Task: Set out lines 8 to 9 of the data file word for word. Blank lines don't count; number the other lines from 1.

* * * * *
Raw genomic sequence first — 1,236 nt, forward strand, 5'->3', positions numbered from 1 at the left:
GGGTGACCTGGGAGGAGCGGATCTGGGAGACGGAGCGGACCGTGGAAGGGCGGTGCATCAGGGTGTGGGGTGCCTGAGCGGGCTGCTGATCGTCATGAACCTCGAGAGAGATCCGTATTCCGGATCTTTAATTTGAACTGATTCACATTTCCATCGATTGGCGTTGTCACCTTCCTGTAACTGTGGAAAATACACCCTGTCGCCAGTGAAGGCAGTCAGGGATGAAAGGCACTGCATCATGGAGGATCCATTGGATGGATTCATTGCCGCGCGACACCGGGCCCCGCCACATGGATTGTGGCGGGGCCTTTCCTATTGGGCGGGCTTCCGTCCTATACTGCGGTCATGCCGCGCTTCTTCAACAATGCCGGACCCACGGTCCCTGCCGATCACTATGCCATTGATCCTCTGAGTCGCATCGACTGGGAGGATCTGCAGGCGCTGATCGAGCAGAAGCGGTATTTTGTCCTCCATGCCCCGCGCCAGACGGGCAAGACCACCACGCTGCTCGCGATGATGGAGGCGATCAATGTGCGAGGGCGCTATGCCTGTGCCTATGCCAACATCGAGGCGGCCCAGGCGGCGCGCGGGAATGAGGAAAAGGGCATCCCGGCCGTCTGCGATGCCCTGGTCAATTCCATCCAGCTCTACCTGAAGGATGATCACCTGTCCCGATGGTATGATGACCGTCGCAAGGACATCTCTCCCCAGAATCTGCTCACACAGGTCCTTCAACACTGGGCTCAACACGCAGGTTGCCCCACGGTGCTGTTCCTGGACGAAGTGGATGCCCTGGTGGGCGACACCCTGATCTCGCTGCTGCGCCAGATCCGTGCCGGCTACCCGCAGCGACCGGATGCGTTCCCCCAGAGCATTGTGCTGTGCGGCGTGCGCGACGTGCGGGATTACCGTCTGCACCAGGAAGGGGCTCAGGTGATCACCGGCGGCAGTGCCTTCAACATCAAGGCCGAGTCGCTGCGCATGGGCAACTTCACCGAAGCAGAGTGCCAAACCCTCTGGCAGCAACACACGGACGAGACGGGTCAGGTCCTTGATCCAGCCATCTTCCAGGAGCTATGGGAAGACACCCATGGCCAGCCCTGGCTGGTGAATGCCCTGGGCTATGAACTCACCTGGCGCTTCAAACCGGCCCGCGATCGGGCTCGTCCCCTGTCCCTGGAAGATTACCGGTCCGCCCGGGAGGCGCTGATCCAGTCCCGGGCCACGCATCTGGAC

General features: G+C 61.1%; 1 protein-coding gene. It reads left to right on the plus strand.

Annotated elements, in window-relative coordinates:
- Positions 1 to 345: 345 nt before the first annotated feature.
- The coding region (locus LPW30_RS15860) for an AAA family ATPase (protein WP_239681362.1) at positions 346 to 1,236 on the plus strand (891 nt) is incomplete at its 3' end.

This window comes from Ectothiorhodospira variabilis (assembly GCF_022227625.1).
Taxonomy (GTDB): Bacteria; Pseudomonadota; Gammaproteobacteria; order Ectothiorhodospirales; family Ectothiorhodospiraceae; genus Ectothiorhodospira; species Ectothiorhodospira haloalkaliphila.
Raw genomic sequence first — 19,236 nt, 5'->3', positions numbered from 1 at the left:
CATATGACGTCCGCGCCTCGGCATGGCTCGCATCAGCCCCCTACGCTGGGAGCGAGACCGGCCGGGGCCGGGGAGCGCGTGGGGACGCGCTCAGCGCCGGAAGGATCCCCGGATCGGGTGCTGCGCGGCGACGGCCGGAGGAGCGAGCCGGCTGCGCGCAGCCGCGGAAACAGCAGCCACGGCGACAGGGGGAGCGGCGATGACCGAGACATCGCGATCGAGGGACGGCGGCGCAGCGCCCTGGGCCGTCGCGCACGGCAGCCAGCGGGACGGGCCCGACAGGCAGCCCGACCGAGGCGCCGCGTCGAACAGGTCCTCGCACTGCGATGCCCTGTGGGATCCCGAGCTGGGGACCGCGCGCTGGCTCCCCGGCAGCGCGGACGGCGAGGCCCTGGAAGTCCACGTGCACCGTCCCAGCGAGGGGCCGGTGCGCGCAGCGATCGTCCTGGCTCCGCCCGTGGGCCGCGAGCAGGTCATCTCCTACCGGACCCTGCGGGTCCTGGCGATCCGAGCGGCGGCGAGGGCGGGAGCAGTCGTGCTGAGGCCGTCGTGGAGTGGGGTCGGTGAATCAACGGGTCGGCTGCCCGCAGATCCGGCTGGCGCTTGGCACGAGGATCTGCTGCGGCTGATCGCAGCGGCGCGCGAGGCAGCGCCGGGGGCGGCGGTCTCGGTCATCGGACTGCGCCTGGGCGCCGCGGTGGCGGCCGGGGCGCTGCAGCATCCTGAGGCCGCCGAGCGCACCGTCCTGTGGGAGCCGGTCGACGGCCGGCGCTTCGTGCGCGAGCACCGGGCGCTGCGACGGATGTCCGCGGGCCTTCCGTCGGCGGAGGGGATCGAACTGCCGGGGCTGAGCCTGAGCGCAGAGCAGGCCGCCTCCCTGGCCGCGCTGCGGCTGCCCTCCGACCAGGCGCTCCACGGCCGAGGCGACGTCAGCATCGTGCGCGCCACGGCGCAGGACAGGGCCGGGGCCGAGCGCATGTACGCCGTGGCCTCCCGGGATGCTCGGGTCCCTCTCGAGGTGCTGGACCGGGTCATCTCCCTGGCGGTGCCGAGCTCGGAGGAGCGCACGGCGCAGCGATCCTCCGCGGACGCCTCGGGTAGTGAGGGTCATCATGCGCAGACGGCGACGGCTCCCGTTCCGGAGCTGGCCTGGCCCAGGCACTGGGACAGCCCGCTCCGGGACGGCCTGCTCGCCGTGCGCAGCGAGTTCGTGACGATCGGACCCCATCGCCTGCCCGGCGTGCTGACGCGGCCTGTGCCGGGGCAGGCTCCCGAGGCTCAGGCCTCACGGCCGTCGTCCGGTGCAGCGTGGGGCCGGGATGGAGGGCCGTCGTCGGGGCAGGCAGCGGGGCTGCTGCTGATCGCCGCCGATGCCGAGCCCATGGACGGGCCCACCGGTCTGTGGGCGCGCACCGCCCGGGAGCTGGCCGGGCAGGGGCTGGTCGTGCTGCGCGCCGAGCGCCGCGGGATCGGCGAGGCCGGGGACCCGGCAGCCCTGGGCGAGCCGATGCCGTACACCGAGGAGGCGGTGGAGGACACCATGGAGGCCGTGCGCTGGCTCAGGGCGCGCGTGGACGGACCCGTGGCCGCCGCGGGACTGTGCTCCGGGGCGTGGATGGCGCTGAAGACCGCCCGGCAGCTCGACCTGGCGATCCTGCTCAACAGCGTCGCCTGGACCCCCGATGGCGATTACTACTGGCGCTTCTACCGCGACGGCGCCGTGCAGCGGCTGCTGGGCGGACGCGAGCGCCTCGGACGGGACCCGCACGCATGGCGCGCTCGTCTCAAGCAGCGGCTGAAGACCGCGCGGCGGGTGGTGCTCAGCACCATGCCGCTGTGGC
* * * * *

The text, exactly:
Taxonomy (GTDB): Bacteria; Pseudomonadota; Gammaproteobacteria; order Ectothiorhodospirales; family Ectothiorhodospiraceae; genus Ectothiorhodospira; species Ectothiorhodospira haloalkaliphila.
Raw genomic sequence first — 19,236 nt, 5'->3', positions numbered from 1 at the left: